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Posted on: November 23, 2021

Moline in strong financial shape heading into FY 2022

Moline spending FY 2022 by category

When Moline City Council members gather to vote on the city’s Fiscal Year 2022 budget on December 7, they will do so with the knowledge the city is in strong financial shape despite the impact of a global pandemic and subsequent economic downturn.Due to that strong financial position, aldermen will be asked to approve a balanced budget that lowers the city’s property tax levy by $500,000 while still funding seven new full-time positions, filling 46 existing vacancies and launching $27 million in capital projects and equipment.

The FY 2022 budget totals $147.54 million, up from 2021’s amended $133.96 million budget. It funds all existing city services without raising taxes or utility fees, while also retaining healthy cash reserves and aligning with the city council’s strategic plan. The tax levy rate is projected to decrease from $2.0177 per $100 of assessed value to $1.9317 per $100 of assessed value. The city’s EAV, or “equalized assessed value” – essentially the total taxable value of all residential commercial and industrial properties within the city limits – grew by 1.15% in the past year from $783.4 million to $792.4 million.  

Total property taxes will decrease from $15,806,321 to $15,306,321, a decrease of 3.2%. The $500,000 reduction in property taxes will offer tax relief to Moline’s citizens and businesses following two difficult years of pandemic and economic challenges. For example, the owner of a $100,000 home in Moline is expected to pay $15 less on the city share of their 2022 tax bill than they do in 2021. Likewise, the owner of a business valued at $500,000 is expected to see their tax bill decrease by around $121.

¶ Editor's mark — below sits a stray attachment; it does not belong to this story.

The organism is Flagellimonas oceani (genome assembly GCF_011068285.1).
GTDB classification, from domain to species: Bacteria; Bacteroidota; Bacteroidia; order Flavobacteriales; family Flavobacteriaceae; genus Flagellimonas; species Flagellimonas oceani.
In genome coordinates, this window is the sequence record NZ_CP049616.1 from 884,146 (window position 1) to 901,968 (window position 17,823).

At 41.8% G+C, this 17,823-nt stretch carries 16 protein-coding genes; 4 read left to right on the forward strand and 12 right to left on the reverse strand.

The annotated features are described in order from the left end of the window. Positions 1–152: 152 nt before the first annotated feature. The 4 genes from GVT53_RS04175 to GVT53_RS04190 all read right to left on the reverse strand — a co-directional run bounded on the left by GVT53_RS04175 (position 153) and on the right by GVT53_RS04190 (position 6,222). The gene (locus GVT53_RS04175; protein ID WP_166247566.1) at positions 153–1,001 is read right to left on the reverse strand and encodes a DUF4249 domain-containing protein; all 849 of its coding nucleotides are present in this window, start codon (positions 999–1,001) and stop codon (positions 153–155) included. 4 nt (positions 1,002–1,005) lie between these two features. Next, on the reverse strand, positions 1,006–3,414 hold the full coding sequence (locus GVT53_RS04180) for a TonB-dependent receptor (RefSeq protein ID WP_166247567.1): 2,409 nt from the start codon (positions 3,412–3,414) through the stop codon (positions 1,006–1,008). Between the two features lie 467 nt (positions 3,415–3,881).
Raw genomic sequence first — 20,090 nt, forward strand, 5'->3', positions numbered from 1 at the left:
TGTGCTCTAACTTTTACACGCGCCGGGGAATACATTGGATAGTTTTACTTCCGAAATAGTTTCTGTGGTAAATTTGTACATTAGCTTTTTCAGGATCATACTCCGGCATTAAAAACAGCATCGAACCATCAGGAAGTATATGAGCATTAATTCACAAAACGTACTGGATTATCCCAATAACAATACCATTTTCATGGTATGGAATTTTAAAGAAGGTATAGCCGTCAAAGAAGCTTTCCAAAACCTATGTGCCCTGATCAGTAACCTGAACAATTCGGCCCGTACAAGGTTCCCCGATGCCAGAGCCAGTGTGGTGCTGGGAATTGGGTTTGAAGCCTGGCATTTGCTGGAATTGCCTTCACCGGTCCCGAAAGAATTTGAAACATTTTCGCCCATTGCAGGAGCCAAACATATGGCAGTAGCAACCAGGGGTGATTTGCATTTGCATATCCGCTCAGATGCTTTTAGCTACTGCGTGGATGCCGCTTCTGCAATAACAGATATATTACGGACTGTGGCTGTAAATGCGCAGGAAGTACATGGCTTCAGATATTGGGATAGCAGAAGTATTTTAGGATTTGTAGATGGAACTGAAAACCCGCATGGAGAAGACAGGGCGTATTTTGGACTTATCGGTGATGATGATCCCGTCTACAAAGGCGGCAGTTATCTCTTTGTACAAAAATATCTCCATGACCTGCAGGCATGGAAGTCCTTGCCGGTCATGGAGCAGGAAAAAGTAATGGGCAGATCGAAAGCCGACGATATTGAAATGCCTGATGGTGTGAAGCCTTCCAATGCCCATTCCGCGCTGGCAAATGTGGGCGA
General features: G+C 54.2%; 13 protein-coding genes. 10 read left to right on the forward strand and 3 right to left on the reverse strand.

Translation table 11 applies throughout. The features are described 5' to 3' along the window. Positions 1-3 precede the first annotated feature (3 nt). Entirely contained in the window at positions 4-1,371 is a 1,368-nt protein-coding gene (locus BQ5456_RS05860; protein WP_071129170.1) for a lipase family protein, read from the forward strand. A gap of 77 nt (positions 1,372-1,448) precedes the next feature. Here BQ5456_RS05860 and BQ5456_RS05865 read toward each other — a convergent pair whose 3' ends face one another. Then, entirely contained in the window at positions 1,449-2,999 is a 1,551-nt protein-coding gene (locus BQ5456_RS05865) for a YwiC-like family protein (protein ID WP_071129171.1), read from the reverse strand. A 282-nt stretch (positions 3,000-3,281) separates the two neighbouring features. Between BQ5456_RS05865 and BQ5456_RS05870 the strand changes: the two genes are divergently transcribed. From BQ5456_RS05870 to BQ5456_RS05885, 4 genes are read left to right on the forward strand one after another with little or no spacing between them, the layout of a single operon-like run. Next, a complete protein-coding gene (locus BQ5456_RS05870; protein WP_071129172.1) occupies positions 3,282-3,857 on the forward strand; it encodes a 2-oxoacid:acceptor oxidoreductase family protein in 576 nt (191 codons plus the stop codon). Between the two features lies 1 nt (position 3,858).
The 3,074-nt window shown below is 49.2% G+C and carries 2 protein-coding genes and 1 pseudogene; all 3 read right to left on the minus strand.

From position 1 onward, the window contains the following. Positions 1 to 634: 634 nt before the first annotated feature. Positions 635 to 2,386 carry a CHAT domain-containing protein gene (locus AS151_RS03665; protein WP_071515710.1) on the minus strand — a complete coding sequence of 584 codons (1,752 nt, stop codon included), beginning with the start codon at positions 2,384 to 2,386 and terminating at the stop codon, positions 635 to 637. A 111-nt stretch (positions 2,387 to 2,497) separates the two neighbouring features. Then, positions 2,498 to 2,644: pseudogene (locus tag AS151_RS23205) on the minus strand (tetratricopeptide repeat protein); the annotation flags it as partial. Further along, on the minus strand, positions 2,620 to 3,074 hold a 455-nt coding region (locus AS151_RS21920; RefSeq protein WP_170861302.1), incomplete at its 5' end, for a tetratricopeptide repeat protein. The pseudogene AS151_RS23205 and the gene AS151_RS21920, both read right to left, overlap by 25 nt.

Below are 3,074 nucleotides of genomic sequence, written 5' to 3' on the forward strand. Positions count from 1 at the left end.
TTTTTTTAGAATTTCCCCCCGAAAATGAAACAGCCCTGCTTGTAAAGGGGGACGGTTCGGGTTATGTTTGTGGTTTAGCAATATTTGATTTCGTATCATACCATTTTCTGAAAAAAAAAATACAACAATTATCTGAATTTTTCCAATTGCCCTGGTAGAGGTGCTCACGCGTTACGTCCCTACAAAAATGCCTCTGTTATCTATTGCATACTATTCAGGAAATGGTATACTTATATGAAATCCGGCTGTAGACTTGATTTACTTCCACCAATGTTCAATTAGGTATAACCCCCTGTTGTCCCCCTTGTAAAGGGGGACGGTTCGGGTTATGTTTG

Despite the levy reduction, Moline will add employees and invest in new projects, thanks in part to an infusion of federal money from the American Recovery Plan Act. Moline is allocating $10.06 million in ARPA funds to spend next year and an additional $8.4 million over the following two years. 

More than $27 million is budgeted for capital improvement projects, streets, water, sewers and equipment. Among those are $4.5 million in engineering design for the South Slope sewer plant, $7.1 million for renovations of the Riverside Park pool and tennis courts and new soccer and basketball courts at Stephens Park. The budget also funds $1.25 million towards other items in the city council’s strategic plan. 

In addition, the budget has $1.1 million for new personnel, including six new full-time public works employees, a new assistant city administrator and seven new positions in economic development and water treatment/water pollution control. The city has also allocated budget dollars to fill more than 40 currently vacant positions, many of which went unfilled during the pandemic-caused hiring moratorium in 2020. 

Other budgeted items include funding for enhanced leaf pick up and snow removal, additional employee training, safety equipment and records management systems for police and fire and reinstating Sunday hours at the library beginning January 2022.

The city’s revenue stream is very diverse, with only 10% derived from property taxes. This chart shows where the city’s money comes from:


And this graph shows how it will be spent:


Another factor helping the city remain financially strong is savings derived from decreasing the amount of interest the city pays on bonds. On November 17, the city issued $85 million in pension obligation bonds, resulting in savings to the city totaling over $58 million over the life of the bonds, or around $3 million per year. As part of issuing the bonds, Moline was subjected to a credit review by Moody’s Investor Service, which affirmed the city’s A1 bond rating. Moody’s also highlighted the city’s strong financial position, particularly healthy fund balances and liquidity across all funds. Moody’s noted that the city’s local economy “exhibited significant resiliency through the pandemic” and achieved annual tax base growth of around 3% for each of the past five years.




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